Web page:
These protected kakapos have gradually increased to about 200 birds. Below is a Department of Conservation worker caring for some kakapo chicks.
Check out this video about the kakapo.
If you watched the video linked above, you saw a kakapo running toward the camera man, then stopping to take a closer look. Kakapos are notoriously friendly birds, and even those living wild on the protected islands are known to come right up to people, climb all over them, and even preen their hair. Of course, this friendly behavior has contributed to their decline, as they are extremely easy for humans and predators to hunt. In addition to hunting and eating kapakos, both the Māori and early European settlers kept these birds as pets.
Let's finish this up with a bit about the kakapo's sex life, which is just as unusual as all their other characteristics. Kakapos are the only parrots to have a a polygynous lek breeding system. That's a mouthful, so let's break it down. Polygynous means that one male mates with numerous females, but those females only mate with the one male. A lek is when a group of males gather in one area to compete for females by carrying out elaborate displays and behaviors. Females pick out their preferred males as the males display, or lek.
Amazingly, mating occurs only once every five years! This coincides with the ripening of a specific type of conifer seed called the rimu fruit, which kakapos love to eat. When it is finally time, the males will walk (remember, they can't fly!) up to four miles (6.4 km) to get to the lekking arena. At the arena, before the females arrive, the males fight aggressively for the best locations within the arena (each location is called a court). The most dominant males get the best courts.
Each court is a bowl-shaped depression in the ground, previously dug by male kakapos. The court bowls are usually situated near large rocks, a dirt bank, or tree roots that act to amplify sound. Why? Because the male kakapos make a lot of noise to impress the females. In fact, males make a loud booming sound all night long (about 8 hours non-stop), every night for a four-month period of time! The booms can be heard up to 3.1 miles (5 kilometers) away. This is such exhausting work that the males often loose 50% of their body weight during these four months (now you see why they only do this when abundant rimu fruits are ripe). As you can imagine, this booming activity can attract non-native predators from a long distance. Darn those non-native predators!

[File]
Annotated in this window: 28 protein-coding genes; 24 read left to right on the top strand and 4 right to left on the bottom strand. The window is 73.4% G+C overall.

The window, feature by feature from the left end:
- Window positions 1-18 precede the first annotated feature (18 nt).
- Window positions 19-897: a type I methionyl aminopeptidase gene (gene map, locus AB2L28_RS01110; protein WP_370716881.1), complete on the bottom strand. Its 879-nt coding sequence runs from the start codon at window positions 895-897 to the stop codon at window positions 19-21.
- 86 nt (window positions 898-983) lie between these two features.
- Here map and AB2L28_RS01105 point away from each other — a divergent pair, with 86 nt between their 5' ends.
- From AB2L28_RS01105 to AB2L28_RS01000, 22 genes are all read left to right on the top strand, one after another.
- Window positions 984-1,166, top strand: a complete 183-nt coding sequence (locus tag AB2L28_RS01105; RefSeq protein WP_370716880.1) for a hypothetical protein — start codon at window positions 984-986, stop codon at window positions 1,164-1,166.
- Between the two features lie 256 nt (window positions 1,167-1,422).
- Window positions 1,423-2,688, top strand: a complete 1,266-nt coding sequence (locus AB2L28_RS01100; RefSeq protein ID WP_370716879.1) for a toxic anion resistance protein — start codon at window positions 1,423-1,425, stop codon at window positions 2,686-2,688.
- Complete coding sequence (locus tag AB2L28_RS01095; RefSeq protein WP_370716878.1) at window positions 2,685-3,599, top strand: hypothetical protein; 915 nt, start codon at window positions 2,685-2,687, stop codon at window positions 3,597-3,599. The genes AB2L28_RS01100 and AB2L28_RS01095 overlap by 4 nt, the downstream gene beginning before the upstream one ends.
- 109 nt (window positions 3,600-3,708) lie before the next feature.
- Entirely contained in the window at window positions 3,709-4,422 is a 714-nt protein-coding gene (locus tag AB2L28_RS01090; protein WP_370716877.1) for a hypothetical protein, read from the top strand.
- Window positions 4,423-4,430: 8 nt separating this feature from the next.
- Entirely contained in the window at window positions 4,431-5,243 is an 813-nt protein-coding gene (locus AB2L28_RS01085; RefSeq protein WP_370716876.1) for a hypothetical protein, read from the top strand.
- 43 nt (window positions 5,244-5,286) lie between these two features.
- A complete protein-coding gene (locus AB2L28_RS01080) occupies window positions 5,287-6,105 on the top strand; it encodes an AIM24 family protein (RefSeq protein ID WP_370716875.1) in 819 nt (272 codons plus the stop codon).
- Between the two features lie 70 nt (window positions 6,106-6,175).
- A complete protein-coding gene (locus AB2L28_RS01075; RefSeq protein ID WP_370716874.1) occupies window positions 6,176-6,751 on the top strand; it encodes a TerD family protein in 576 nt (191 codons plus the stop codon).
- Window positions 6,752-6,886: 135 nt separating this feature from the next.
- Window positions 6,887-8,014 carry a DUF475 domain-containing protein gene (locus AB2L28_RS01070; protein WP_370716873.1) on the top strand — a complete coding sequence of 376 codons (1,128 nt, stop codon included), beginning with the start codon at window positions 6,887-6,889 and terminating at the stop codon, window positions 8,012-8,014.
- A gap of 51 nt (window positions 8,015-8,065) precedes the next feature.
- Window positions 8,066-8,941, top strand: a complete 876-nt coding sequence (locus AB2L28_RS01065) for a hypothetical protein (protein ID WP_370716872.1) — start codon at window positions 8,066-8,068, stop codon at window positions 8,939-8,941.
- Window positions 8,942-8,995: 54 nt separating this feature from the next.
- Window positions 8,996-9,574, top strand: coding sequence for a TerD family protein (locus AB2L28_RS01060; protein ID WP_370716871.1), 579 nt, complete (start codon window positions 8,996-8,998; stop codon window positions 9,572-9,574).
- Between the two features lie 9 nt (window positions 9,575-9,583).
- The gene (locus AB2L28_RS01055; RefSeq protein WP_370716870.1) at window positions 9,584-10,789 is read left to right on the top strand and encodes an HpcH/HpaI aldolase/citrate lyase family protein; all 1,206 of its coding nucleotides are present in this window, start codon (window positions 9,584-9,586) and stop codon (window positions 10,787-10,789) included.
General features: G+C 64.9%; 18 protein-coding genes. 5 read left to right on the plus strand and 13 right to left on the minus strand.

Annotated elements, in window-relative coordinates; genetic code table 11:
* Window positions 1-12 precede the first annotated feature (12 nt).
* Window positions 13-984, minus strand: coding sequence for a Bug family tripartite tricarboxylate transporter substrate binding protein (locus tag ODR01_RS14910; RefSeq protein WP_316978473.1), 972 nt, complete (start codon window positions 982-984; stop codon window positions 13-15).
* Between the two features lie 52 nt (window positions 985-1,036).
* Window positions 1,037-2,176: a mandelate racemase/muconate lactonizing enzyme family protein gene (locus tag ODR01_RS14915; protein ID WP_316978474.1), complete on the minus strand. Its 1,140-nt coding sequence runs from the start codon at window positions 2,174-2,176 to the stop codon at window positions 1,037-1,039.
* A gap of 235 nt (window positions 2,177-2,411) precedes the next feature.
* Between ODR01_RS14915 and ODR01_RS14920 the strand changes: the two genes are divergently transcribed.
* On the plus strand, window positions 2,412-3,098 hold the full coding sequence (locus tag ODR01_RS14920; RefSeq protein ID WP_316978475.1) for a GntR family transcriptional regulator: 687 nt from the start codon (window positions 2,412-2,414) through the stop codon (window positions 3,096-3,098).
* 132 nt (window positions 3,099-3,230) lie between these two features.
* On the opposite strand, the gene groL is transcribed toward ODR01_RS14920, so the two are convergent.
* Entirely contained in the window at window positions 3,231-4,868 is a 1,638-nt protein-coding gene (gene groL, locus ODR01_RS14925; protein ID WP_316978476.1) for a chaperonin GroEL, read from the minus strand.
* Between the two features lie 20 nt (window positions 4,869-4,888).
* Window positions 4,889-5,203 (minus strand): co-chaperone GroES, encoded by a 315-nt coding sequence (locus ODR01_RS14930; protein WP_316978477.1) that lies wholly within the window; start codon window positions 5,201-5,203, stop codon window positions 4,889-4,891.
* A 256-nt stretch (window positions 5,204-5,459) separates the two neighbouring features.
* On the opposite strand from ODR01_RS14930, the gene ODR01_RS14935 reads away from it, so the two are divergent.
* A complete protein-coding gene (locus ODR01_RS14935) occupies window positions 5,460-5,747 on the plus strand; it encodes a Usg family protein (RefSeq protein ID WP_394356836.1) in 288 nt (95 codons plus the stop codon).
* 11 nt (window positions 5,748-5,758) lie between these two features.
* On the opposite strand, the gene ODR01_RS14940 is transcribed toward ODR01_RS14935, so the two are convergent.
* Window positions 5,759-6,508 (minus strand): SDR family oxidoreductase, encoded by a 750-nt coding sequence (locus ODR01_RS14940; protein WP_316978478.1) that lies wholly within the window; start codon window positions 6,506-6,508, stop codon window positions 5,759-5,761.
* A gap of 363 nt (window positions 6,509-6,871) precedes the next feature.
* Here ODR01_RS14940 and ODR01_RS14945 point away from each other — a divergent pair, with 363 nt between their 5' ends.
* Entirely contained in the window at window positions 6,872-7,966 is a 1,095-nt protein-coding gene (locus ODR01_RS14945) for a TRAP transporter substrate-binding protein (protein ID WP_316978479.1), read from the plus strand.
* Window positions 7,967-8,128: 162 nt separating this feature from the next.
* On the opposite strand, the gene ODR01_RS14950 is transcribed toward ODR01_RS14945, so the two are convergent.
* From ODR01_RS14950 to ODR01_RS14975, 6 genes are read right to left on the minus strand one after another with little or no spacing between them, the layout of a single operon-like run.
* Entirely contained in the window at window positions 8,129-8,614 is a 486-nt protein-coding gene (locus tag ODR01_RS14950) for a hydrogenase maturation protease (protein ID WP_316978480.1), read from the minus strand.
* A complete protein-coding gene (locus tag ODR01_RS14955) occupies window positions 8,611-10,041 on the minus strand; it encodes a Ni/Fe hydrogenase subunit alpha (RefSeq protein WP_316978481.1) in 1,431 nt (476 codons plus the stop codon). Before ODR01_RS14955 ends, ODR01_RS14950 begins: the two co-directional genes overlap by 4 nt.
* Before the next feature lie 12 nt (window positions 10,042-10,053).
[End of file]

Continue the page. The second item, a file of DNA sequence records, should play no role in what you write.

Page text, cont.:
Once a female approaches a male's court, he performs an elaborate dance to impress her. Once they mate, the female heads back to her own territory, and the male keeps right on booming, hoping to mate with as many additional females as possible.
Females don't even reach sexual maturity until about nine years of age, and they only breed once every five years, so the kakapo is one of the slowest-breeding birds. This is why conservation efforts to increase the population have been so slow.
Below is a kakapo chick.
So, the Kakapo deserves a place in the N.A.H.O.F.
(Neat Animal Hall of Fame).
FUN FACT: The word neat originated in the 1540s, and it meant "clean, free from dirt." Originally it came from the Latin nitidus, with the literal meaning "gleaming." In the 1570s, it took on the meaning "inclined to be tidy," and in the 1590s the meaning "in good order." In about 1800, it began to be used to describe liquor that was "straight, undiluted." Finally, starting in 1934, neat was being used to mean "very good, desirable." The slang variant "neato" appeared in the 1960s. Today, neat is often used as a whimsically outdated adjective (see the silly "neature walk" videos). How neat is that? That's pretty neat!
So, neat is another way to say awesome!
Kakapo on ground - "Kenneth' Strigops habroptilus (Kākāpō)" by TheyLookLikeUs is licensed under CC BY-NC-SA 2.0
Kakapo held by man - Errol Nye, National Kakapo Team, DOC. firstname.lastname@example.orgUploaded by Ppgardne at en.wikipedia, CC BY-SA 3.0, via Wikimedia Commons
Kakapo hiding on the ground - "Hugh' Strigops habroptilus (Kākāpō)" by TheyLookLikeUs is licensed under CC BY-NC-SA 2.0
Kakapo chicks being fed - Department of Conservation, CC BY 2.0, via Wikimedia Commons
Kakapo chick - "K1', Strigops habroptilus (Kākāpō)" by TheyLookLikeUs is licensed under CC BY-NC-SA 2.0